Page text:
What Square has proved successful at is making the most of its customers. A customer may be drawn to the Square platform by a single product. But once in, Square sells them more products, which they gladly accept because of their benefits. For example, a merchant that came looking for a card reader to accept credit card payments soon discovered a Square service that helps with payroll management and loans to expand their operations.
Square continues to innovate around finding new revenue sources. A perfect example of how this is happening is its CashApp platform. It started as a free peer-to-peer money transfer service. But it has evolved into a digital banking and trading tool, providing Square with many ways to make money with it. Rising from almost nothing at the start, CashApp contributes 70% of Square’s revenue and more than 48% of gross profit in the latest quarter.
Square is in the process of opening a bank unit, which would go a long way toward expanding its merchant loans business and potentially lead to better earnings. Moreover, operating a bank would allow Square to deepen its ties with customers better, reducing customer churn while opening up more monetization opportunities for the company.
Square has a huge growth opportunity ahead. Its CashApp has only captured 2% of an existing $60 billion market opportunity. Meanwhile, the seller solutions division has only captured 3% of a $100 billion market opportunity.
Square fundamentals: Strong revenue growth and solid balance sheet
Square will report its fourth-quarter earnings on February 23. The company has a track record of delivering strong revenue growth. Its sales rose 140% year-over-year in the third quarter to more than $3 billion. The growth accelerated from 64% in the second quarter and 44% in the first quarter. Revenue growth was strong across all the countries in which Square operates.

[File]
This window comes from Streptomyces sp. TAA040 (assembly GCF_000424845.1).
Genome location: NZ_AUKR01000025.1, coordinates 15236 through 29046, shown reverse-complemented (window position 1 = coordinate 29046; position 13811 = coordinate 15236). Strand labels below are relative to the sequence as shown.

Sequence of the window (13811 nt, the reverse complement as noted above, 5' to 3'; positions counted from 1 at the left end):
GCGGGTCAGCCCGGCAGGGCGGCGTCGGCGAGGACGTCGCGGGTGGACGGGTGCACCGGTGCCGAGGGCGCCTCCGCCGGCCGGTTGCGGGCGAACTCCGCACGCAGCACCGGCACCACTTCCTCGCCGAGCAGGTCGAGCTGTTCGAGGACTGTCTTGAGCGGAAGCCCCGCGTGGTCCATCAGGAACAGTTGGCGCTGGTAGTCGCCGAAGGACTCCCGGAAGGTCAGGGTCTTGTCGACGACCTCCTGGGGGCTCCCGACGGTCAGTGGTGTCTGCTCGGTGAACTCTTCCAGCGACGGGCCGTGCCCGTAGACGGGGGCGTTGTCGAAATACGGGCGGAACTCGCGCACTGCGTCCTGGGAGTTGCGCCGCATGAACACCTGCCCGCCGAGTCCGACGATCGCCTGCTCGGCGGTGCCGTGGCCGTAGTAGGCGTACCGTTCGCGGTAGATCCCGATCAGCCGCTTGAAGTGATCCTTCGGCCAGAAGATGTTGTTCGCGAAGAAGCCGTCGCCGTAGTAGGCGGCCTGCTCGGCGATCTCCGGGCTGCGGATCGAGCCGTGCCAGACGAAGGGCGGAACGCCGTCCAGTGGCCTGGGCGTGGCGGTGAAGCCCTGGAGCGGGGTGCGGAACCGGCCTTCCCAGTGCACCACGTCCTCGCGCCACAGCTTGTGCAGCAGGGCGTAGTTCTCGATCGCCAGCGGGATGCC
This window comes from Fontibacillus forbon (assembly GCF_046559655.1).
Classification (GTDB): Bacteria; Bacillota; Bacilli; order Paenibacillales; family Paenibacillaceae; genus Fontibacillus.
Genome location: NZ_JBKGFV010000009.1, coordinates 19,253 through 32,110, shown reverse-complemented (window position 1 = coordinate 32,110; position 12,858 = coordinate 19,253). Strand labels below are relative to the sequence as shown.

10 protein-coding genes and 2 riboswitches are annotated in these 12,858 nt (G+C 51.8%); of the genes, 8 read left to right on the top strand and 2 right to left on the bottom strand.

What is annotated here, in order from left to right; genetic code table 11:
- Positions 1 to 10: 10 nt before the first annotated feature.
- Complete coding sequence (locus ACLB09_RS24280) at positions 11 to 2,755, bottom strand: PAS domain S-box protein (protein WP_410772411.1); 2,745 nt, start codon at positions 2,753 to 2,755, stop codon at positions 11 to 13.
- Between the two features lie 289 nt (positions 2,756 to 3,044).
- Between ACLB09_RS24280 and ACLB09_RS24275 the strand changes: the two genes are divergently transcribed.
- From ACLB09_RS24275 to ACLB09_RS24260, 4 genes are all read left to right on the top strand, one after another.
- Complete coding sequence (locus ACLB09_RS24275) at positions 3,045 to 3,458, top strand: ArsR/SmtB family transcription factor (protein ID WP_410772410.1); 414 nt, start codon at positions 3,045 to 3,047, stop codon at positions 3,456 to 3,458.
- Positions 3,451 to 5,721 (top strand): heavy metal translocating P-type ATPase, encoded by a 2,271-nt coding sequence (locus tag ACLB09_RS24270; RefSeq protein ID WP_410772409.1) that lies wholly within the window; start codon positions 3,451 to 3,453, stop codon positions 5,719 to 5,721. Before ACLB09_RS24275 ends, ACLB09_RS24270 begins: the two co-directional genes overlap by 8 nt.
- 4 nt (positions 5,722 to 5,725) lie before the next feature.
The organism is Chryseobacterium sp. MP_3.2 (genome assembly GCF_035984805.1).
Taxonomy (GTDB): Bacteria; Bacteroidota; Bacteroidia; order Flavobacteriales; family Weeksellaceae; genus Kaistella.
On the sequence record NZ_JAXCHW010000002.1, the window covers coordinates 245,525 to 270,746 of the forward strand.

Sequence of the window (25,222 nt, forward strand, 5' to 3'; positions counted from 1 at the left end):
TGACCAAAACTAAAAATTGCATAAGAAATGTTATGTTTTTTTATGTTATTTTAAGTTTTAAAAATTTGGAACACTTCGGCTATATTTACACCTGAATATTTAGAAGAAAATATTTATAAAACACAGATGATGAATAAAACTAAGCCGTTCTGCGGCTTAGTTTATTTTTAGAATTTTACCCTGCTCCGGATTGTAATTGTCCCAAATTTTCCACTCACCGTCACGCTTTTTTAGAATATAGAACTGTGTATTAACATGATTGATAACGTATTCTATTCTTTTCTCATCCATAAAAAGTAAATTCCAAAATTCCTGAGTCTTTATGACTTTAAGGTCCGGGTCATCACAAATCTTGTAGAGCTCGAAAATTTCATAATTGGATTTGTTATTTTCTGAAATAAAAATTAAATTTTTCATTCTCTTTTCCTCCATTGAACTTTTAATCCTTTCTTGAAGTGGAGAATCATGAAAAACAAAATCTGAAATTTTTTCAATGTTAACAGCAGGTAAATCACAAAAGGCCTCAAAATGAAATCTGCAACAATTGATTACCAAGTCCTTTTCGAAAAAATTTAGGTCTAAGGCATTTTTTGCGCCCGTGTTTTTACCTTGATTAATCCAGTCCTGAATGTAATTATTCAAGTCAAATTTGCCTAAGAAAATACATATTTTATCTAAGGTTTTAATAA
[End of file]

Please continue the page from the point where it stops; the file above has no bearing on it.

As Square is currently focused on growth, investors should consider a profit as a bonus. The company delivered a $37 million profit in the third quarter, reversing a loss of $11 million in the second quarter. The profit also increased from $29 million in the third quarter of 2019. Square loaned $155 million to 35,000 merchants. The company demonstrated prudent lending to minimize risk in the credit business. Its loan volume dropped more than 70% in the quarter.
Square wrapped up the third quarter with $3.3 billion in cash against long-term debt of $1.8 billion.
A look at Square stock’s technicals
Square stock gained more than 250% in 2020 and has risen more than 25% in 2021. Trading at more than 230 times 2021 earnings estimates, Square valuation looks stretched. However, PE valuation is irrelevant for a growth company like Square. At this point, Square is directing its resources and energies into building the foundation for long-term growth. Therefore, while the stock may look expensive, the company has massive growth potential that should justify the lofty valuation in the long run.
Square stock has numerous tailwinds to continue rising. We recommend BUY.